“And now, little children, abide in him, so that when he appears we may have confidence and not shrink from him in shame at his coming.” -1 John 2:28
The Apostle John, wrote this letter in old age. In his life he heard the Lord Jesus speak. Walked with Him. Talked with Him. He heard Jesus preach the sermon on the mount. He laid his head on Jesus bosom, and heard the divine heartbeat. Most incredibly, he saw Jesus risen from the dead.
Unlike the other Apostles, John lived to old age. He would’ve seen the eradication of his Christian brothers in the early first century. He must’ve experienced great sorrow, and great pain. He was also, a catalyst in establishing Christian doctrines. He saw some of the first heresies, and he knew how to identify them. As one inspired by the Holy Spirit to write authoritative, infallible Scriptures, it would be safe to say, that when he wrote this text in 1 John, he may have been the greatest theologian on the planet.
I say this because of a wonderful church history story about the Apostle John. Tradition tells us that as John was in old age, when he could no longer bring himself to the assembly under his own strength, his elders would carry him in. Once in the assembly he would simply raise his frail hand in the air and say, “Little children, love one another.”
This amazes me, because after all that John had seen, heard, witnessed, and learned, this term of endearment, followed by a simple imperative is what it’s all about. He says little children, like a grandfather speaks from the bottom of his heart to his grandchildren. He speaks like a father speaks from the depths of his soul to his children. Pleading, urging, from a disposition of great love. This desire for the church to love one another comes deep from within this patriarchs heart, and we should take note of this, and seek to obey it.
As a pastor, I have three great desires for those who hear me preach. I desire that they come to know Christ. I desire that they be in Christ. And I desire that they would abide in Christ. My aim in preaching is not to get someone’s hand to raise, or to get someone to walk the aisle. My aim is that heart’s cry out “Abba, Father!” I seek the regeneration of the heart above all else. For those with regenerated hearts, I desire that they seek a deeper communion with the Lord. I want those who know the Lord, to know that they know the Lord, and to be madly in love with Him, and His ways. Then I want those who are born-again, and are madly in love with Jesus, to remain there, and to abide in Him, all the days of their lives. This is my aim, and I believe it should be all pastor’s aim.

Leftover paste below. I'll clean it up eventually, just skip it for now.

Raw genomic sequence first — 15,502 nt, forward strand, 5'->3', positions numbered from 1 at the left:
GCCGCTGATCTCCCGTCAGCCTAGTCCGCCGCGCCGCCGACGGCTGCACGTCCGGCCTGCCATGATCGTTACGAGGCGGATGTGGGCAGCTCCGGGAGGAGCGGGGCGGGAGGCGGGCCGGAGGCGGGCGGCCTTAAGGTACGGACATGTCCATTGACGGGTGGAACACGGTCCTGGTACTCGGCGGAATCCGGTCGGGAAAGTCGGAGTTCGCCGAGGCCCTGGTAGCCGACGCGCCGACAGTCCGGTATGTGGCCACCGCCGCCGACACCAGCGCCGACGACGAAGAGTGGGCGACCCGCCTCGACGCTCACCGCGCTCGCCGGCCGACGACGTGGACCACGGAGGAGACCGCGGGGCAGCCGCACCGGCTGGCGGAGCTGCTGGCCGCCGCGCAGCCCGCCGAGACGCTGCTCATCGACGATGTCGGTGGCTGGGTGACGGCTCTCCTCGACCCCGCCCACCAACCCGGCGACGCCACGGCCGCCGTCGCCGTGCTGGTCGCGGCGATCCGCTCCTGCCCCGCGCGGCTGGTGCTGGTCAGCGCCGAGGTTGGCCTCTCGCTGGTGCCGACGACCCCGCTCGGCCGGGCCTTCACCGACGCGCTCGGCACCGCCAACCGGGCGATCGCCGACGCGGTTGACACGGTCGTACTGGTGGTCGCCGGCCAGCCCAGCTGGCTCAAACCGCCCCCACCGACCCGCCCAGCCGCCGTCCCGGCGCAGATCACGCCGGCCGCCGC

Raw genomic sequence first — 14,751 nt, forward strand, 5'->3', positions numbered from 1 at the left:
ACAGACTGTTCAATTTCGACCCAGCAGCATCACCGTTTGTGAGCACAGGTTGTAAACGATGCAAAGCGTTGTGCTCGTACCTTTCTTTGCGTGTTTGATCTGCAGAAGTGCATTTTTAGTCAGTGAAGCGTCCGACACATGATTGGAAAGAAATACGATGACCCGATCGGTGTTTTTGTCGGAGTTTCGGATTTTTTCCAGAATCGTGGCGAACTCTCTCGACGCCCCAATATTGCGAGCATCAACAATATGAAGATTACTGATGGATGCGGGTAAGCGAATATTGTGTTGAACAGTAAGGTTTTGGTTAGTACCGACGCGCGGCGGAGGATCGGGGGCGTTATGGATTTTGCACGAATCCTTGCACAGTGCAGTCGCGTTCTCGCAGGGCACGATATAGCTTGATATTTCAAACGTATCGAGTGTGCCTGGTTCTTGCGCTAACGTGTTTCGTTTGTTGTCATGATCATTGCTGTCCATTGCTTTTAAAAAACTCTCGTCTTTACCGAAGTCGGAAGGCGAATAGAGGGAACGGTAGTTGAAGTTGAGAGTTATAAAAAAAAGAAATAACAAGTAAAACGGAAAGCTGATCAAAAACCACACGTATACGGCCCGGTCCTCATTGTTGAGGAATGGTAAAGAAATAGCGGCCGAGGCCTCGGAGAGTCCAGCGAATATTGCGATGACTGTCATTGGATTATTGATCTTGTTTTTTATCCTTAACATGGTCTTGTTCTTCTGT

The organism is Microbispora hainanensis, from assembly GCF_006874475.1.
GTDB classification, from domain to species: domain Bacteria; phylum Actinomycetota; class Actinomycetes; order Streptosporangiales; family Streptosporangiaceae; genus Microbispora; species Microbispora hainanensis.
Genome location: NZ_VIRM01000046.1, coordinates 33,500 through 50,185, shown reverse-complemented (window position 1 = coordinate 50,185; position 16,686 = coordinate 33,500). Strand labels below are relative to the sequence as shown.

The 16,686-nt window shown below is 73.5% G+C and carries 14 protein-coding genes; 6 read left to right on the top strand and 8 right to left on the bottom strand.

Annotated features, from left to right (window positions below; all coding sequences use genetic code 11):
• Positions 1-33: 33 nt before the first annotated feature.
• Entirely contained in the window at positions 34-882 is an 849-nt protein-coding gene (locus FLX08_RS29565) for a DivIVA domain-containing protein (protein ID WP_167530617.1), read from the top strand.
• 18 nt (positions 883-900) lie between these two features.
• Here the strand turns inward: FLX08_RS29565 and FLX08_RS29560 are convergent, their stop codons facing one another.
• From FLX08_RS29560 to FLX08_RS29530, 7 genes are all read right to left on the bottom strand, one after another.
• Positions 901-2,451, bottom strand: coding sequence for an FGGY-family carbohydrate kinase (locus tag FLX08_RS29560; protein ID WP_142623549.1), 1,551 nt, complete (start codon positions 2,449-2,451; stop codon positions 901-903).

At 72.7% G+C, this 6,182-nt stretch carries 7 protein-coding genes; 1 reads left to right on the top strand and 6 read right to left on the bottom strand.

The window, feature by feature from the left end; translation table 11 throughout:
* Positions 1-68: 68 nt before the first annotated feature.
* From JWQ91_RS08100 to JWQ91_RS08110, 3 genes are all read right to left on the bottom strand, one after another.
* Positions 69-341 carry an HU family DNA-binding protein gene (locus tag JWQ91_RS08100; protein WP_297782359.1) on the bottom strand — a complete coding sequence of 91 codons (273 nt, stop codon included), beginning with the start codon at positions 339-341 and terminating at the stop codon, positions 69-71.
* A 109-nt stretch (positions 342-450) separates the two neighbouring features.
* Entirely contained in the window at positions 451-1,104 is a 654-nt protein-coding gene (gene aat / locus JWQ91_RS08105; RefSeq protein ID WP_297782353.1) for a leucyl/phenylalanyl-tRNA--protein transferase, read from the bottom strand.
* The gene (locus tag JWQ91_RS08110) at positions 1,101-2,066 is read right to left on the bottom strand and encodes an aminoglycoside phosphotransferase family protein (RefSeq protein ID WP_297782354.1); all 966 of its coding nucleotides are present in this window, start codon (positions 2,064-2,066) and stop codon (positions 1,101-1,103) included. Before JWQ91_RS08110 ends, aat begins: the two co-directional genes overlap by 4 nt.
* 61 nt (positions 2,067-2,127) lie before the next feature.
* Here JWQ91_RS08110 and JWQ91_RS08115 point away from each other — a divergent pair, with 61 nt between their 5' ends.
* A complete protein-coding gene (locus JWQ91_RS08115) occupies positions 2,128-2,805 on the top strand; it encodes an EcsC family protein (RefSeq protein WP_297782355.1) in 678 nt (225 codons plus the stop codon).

What does it mean to abide in Jesus, and how can we do that? The answer is not complicated, rather it is simply a simple trust.
- Trust His work:
It is only the perfect and finished work of Jesus that will get us into the heavens. Our work’s are filthy rags. It is by faith alone in His work, that we are accounted as righteous.
2. Trust His Word:
We must daily approach the Word of God like hungry children. Understanding that we truly do not live on bread alone. Each day, setting the Word of God before us, and simply trusting that it is just that, the very Words of the Almighty.
3. Trust His ways:
As the Word begins to take root in our lives, it should begin to bear fruit. Our trust in the Word, should manifest itself in the construction of our lives. If we truly trust the Word, our lives will reflect that. By faith, we build our lives upon the Rock, obeying what is written, so that when the wind and waves come (which they will) our house will not fall.
In conclusion, I want to talk about a simple trust. We are called to grow in knowledge, we are called to learn and grow. Yet, all of our learning and growing should never lead us into self-reliance. Knowledge has the potential to puff up, and cause us to self-exalt, and self-rely. All of the knowledge of God we acquire is of grace, therefore it should never promote us, but the Grace-giver. And as grace is given, and knowledge is acquired it should deepen our simply trust, and never complicate things.
Do you remember the days when you were first converted? It seemed like everything was bright, fresh, and new! You had no cares in the world! You loved the Word, and you had a simple approach, and a simple trust in God. Then over time you became self-reliant, and the skies seemed to become gray, and at times dark. Here is my call to you, don’t ever lose that simple trust. Come to the Lord as a little child each day, and simply trust your Father for your daily bread. As your knowledge deepens, and widens, also let your simple trust in him do the same. Trust the Lord, with all your heart. That’s why I love this hymn,
“Simply trusting every day,
Trusting through a stormy way,
Even when my faith is small,
Trusting Jesus, that is all”